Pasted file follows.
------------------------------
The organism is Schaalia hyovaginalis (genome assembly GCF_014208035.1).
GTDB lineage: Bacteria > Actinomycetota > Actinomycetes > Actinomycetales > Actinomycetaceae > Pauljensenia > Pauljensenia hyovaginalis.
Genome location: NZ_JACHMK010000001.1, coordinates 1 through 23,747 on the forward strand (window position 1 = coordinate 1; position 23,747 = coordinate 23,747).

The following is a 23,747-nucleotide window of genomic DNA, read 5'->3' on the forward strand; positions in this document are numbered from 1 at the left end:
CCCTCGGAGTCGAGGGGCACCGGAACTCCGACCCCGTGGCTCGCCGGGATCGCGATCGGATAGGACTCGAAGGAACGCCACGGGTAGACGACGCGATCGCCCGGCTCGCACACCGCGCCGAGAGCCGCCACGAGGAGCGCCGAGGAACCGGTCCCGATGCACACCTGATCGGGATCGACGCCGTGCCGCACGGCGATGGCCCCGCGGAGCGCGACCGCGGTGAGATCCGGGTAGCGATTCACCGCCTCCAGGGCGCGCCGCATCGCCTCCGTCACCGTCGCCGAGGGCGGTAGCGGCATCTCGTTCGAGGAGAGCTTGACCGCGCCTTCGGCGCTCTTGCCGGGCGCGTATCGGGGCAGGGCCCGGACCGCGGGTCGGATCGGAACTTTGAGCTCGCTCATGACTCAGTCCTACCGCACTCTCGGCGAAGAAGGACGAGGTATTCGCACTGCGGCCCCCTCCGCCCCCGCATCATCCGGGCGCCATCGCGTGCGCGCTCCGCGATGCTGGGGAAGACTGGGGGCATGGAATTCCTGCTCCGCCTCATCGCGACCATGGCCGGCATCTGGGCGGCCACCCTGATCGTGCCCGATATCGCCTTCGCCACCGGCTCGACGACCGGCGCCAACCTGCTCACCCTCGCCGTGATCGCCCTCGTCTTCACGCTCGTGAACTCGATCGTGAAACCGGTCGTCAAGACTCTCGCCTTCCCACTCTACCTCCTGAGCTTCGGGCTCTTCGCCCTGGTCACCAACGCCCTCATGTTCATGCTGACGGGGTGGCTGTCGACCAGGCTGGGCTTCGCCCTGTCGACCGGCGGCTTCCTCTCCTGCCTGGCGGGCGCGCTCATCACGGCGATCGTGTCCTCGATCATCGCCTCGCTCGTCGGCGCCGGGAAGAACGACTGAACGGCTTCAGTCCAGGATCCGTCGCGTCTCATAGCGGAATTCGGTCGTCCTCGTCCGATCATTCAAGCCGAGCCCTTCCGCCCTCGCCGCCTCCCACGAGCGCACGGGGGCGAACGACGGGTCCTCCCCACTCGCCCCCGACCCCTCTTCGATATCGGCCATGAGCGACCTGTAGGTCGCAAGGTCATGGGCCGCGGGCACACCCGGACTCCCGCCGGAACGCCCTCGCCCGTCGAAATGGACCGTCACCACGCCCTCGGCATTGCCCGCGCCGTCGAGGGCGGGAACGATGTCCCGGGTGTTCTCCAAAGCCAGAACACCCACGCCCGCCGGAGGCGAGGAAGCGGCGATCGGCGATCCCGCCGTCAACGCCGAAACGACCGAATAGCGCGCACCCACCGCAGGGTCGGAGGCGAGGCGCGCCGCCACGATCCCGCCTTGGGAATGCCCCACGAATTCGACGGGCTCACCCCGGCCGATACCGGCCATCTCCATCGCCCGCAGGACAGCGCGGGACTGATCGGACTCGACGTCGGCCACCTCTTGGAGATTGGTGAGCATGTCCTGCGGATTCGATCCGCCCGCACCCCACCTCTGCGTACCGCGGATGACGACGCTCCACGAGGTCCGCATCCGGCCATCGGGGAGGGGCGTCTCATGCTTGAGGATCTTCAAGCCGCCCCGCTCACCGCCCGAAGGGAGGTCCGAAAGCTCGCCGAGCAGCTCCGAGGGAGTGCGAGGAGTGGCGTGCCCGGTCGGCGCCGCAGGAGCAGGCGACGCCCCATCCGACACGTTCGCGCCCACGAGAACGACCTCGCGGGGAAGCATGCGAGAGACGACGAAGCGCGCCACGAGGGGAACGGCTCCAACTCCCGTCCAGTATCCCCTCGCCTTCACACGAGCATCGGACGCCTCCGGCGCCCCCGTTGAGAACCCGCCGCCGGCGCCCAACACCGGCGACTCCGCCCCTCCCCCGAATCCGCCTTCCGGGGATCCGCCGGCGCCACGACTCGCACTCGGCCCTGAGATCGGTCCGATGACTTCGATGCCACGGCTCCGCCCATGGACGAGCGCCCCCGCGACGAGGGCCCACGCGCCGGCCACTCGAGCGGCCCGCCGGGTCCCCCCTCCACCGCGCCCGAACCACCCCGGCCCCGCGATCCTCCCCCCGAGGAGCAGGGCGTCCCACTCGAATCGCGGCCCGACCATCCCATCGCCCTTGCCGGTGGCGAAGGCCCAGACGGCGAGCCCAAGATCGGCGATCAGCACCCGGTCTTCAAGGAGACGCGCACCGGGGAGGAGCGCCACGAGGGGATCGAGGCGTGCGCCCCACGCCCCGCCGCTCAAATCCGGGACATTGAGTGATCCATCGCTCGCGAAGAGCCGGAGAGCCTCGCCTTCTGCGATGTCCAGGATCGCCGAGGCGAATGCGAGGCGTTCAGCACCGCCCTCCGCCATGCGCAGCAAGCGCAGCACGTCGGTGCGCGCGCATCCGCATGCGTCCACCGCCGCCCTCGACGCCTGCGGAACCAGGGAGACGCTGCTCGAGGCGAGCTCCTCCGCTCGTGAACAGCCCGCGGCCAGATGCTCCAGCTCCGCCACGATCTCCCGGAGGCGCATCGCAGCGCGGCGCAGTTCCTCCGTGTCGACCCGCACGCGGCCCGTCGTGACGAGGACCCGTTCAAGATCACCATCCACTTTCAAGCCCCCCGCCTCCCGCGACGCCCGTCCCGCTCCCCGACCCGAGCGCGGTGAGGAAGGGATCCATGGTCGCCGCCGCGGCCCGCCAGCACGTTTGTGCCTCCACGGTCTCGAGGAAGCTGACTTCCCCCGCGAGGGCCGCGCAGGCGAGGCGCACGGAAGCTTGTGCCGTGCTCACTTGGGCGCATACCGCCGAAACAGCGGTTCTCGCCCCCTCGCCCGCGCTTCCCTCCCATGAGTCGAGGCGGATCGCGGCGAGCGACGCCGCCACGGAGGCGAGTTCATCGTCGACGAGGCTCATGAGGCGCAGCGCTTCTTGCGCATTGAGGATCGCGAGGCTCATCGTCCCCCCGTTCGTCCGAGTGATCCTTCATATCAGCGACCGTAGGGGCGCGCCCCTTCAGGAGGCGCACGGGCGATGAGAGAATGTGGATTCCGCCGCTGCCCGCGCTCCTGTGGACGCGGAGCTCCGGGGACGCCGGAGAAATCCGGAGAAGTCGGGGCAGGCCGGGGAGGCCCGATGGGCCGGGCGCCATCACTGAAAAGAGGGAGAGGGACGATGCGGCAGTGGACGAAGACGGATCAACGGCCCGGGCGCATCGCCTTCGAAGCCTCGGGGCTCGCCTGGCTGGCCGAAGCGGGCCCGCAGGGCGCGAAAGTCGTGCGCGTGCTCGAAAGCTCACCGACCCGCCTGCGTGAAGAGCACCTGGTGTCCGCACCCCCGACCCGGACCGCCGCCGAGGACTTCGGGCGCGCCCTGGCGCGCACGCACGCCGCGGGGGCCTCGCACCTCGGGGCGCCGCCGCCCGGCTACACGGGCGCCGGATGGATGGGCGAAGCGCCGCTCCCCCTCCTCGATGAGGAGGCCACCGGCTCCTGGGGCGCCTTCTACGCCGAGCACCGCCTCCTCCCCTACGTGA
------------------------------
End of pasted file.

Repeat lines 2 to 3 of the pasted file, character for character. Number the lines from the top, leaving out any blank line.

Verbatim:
GTDB lineage: Bacteria > Actinomycetota > Actinomycetes > Actinomycetales > Actinomycetaceae > Pauljensenia > Pauljensenia hyovaginalis.
Genome location: NZ_JACHMK010000001.1, coordinates 1 through 23,747 on the forward strand (window position 1 = coordinate 1; position 23,747 = coordinate 23,747).